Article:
Lee sees hidden connections, but also hidden fault lines. There is a vein of sadness running through Lee’s poetry—an acknowledgement that the world contains serious structural problems which sometimes threaten to render the whole project of human happiness an unattainable ideal. Throughout the book, there are flashes of this brokenness displayed, such as the instance of cold aloofness narrated in “Sought on a Flight of Happiness” (20). This collection masterfully captures the simultaneous beauty and brokenness of the world; throughout, Lee acknowledges the giftedness and glory of creation, while also admitting the serious problems surrounding her. She acknowledges to God that some of these things don’t make sense: “I tell God about the emerald-green lungs of the world, dying…I tell God, who knows. All. (113)” This awareness that God knows all is comforting, and necessarily humbling; it is the height of hubris to think that we humans can fix, on our own, the problems we see around us. We need a transcendent solution to transcendent problems—perhaps, even, a miraculous solution?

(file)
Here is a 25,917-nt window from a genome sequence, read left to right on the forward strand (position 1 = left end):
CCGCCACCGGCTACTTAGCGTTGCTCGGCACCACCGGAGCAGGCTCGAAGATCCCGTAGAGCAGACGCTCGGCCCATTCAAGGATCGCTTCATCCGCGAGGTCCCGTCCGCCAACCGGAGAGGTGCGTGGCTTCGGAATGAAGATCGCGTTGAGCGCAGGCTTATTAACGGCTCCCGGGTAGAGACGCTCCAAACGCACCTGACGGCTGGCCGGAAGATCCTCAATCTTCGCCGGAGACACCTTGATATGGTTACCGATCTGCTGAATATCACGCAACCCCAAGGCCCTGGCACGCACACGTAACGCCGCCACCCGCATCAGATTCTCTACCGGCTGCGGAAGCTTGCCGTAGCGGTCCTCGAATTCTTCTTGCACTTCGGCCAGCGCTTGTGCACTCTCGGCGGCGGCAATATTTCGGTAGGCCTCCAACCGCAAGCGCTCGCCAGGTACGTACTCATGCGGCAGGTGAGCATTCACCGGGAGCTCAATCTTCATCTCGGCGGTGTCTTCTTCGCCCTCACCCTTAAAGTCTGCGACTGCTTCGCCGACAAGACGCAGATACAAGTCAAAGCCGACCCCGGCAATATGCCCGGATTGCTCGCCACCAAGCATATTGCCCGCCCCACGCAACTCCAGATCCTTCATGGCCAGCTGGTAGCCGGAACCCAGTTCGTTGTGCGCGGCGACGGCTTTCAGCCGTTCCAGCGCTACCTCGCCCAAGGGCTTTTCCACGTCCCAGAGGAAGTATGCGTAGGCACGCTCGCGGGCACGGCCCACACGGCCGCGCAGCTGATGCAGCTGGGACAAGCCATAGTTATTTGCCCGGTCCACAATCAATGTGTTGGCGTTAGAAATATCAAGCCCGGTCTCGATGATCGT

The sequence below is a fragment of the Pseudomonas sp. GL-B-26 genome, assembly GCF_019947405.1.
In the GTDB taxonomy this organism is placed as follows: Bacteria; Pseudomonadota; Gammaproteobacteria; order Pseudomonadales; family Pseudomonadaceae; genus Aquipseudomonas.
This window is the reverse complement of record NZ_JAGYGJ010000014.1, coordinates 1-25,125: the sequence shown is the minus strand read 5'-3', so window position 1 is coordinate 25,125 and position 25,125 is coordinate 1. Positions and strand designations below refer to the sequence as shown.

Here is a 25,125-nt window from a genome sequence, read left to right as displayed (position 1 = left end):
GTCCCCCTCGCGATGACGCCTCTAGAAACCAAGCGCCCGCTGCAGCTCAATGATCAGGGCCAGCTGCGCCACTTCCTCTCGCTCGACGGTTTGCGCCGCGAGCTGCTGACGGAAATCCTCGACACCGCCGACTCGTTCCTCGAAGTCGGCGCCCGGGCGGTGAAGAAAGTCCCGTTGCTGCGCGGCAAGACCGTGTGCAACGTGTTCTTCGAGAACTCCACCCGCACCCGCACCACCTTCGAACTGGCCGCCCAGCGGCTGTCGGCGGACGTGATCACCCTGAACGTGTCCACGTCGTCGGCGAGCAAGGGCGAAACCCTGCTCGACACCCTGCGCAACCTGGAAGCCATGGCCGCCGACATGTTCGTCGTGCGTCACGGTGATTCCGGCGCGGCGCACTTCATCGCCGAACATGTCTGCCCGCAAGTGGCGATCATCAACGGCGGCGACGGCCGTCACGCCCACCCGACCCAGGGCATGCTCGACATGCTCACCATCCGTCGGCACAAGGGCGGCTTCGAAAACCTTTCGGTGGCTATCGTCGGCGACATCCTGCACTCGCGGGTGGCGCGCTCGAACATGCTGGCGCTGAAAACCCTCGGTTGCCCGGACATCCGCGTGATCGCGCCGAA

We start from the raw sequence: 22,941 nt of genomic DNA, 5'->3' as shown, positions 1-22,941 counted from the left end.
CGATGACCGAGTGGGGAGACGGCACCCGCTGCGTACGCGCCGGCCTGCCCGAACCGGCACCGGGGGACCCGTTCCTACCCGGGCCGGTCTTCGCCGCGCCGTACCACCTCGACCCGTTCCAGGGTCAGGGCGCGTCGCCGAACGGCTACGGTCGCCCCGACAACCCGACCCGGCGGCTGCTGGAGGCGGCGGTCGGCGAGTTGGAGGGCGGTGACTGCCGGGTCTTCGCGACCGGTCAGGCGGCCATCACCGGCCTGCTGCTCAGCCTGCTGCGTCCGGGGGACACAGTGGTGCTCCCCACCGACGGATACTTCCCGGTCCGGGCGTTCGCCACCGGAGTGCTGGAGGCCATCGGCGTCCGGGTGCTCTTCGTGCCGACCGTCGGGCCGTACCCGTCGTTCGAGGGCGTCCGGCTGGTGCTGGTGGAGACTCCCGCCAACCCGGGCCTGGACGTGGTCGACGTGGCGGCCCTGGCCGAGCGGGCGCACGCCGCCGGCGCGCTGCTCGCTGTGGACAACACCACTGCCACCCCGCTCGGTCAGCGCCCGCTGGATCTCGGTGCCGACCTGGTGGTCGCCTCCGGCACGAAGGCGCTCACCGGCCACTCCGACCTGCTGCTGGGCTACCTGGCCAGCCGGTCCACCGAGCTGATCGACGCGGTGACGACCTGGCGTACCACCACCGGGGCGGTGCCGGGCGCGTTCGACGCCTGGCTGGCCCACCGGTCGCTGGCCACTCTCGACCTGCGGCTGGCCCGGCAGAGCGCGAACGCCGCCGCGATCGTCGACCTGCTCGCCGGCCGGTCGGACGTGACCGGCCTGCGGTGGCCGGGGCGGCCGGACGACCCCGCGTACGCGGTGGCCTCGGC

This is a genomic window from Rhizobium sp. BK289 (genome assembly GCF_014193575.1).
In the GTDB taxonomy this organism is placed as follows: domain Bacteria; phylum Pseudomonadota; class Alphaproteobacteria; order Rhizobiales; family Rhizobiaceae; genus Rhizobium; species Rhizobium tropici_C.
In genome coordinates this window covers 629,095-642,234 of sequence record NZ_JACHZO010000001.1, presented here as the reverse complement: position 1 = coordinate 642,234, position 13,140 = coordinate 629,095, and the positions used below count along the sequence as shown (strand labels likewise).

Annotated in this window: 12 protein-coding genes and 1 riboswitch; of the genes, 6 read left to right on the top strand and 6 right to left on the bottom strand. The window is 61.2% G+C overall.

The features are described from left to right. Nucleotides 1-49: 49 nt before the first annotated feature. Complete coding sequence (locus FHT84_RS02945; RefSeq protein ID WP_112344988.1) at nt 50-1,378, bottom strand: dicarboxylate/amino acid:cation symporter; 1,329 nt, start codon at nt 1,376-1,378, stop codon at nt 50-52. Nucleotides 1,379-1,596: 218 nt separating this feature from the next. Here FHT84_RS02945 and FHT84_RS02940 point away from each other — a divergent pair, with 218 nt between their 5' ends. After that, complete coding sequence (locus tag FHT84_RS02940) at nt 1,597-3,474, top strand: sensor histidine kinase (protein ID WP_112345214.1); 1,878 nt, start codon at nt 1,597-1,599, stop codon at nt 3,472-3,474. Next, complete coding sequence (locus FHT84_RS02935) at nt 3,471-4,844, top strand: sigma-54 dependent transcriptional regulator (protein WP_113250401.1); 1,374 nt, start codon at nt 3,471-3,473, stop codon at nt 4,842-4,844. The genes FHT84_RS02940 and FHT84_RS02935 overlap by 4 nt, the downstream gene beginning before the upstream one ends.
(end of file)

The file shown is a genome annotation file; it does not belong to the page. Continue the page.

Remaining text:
What, then, is our duty? In a world of broken miracles, of colony collapse disorder, of climate change, of fire blight, what should we do? Should we stand back and watch it burn? It is difficult for Lee to answer that. Her heightened awareness of her surroundings can simultaneously be a blessing and a curse; she is able to notice the connections between things and celebrate their significances, but her stance as an observer sometimes means she forgets to participate in the events which occur nearby. In “Tapenade Bathed in Ore-Fruited Blood (62)” she describes a feeling of regret after not offering assistance to a fellow airplane passenger who was having a medical emergency. Does the life and vocation of the poet render poets unable to properly participate in the world they see?